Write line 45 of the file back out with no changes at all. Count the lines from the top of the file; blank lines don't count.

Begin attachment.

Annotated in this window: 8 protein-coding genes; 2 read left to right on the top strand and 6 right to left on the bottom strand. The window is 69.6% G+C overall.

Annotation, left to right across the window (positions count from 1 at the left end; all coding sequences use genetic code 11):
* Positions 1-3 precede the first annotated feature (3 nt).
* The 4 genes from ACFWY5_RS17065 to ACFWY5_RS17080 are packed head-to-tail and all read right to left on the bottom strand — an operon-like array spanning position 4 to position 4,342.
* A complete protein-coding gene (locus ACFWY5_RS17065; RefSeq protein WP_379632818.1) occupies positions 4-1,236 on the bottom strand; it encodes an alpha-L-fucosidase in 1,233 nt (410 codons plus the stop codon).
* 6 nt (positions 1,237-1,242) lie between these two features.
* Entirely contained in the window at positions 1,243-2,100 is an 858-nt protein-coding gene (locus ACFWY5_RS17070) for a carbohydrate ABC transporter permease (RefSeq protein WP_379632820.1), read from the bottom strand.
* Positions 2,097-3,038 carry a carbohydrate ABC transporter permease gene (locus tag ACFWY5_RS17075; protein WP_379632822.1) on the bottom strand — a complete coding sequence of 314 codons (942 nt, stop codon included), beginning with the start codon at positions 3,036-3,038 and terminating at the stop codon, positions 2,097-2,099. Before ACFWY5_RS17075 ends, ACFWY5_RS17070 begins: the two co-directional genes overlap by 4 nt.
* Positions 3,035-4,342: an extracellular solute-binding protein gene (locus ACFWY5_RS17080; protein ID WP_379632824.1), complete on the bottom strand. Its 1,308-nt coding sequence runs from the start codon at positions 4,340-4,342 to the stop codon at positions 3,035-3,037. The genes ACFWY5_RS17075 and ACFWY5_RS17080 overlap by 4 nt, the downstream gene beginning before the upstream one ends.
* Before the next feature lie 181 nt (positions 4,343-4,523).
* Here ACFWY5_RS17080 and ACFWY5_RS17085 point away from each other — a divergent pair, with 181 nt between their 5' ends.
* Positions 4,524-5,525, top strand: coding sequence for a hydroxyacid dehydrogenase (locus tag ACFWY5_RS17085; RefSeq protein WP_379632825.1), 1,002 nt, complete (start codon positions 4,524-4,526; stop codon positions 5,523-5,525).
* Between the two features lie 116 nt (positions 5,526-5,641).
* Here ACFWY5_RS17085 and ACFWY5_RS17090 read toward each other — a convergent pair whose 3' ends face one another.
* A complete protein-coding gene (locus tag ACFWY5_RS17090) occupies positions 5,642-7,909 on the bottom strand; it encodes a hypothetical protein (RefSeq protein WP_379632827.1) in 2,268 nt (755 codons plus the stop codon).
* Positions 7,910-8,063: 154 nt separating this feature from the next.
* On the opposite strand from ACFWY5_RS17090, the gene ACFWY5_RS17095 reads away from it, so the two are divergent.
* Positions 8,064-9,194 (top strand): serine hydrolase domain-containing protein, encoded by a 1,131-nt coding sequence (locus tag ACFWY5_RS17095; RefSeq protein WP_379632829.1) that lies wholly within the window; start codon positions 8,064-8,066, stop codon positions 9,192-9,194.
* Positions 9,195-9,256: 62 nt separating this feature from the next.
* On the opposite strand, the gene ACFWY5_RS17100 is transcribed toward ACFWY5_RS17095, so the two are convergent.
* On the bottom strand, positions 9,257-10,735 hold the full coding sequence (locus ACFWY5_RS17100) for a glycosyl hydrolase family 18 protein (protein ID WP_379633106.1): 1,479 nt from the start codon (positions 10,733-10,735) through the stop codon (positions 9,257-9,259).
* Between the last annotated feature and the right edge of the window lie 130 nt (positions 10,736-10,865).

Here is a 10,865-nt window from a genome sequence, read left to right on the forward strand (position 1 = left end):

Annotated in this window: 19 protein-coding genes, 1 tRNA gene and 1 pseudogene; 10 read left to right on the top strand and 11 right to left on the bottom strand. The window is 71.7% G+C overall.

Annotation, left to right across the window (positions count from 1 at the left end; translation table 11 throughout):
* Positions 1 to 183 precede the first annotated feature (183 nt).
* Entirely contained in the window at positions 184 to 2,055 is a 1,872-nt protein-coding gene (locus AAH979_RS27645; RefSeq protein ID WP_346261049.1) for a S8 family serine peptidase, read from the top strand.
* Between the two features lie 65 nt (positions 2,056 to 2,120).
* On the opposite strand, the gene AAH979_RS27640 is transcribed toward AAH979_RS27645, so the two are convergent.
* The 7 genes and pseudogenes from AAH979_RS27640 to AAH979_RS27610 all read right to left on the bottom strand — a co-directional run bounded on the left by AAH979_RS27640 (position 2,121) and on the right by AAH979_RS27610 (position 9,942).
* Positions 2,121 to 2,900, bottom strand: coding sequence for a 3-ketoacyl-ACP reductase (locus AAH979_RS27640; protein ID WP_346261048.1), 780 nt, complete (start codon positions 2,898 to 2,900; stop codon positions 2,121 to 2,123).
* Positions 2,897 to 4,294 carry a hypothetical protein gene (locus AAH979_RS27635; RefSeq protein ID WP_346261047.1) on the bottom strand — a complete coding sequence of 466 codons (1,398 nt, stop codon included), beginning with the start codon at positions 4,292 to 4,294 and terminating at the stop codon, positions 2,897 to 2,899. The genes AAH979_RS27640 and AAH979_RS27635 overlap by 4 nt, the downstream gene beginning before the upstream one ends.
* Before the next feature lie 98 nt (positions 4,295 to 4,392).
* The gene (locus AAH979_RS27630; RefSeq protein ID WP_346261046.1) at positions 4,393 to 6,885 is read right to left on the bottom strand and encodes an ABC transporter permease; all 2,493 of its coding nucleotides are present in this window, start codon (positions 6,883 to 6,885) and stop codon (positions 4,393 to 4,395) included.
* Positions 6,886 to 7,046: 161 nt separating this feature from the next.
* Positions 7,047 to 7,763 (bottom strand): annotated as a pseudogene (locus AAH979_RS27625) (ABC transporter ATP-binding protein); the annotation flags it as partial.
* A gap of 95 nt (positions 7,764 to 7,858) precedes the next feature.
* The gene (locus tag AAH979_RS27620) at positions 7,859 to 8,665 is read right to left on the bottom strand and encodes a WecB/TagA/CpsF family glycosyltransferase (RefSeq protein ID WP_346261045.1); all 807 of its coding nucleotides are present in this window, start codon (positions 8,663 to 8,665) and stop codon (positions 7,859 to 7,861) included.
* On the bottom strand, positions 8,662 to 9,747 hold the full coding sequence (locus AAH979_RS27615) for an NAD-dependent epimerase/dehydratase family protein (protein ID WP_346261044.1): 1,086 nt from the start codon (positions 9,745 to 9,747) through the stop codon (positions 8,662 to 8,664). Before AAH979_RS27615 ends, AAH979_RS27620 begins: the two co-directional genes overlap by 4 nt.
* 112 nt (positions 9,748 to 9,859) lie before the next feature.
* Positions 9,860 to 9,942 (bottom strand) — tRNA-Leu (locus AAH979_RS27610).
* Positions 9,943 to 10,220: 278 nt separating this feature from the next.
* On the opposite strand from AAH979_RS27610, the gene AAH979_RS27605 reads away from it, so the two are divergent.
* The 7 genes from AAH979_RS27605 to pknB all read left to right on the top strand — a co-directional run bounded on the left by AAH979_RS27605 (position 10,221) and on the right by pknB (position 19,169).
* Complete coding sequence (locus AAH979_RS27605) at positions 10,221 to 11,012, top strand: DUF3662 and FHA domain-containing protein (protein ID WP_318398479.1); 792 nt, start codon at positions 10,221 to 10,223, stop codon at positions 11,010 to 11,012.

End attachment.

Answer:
* Complete coding sequence (locus AAH979_RS27605) at positions 10,221 to 11,012, top strand: DUF3662 and FHA domain-containing protein (protein ID WP_318398479.1); 792 nt, start codon at positions 10,221 to 10,223, stop codon at positions 11,010 to 11,012.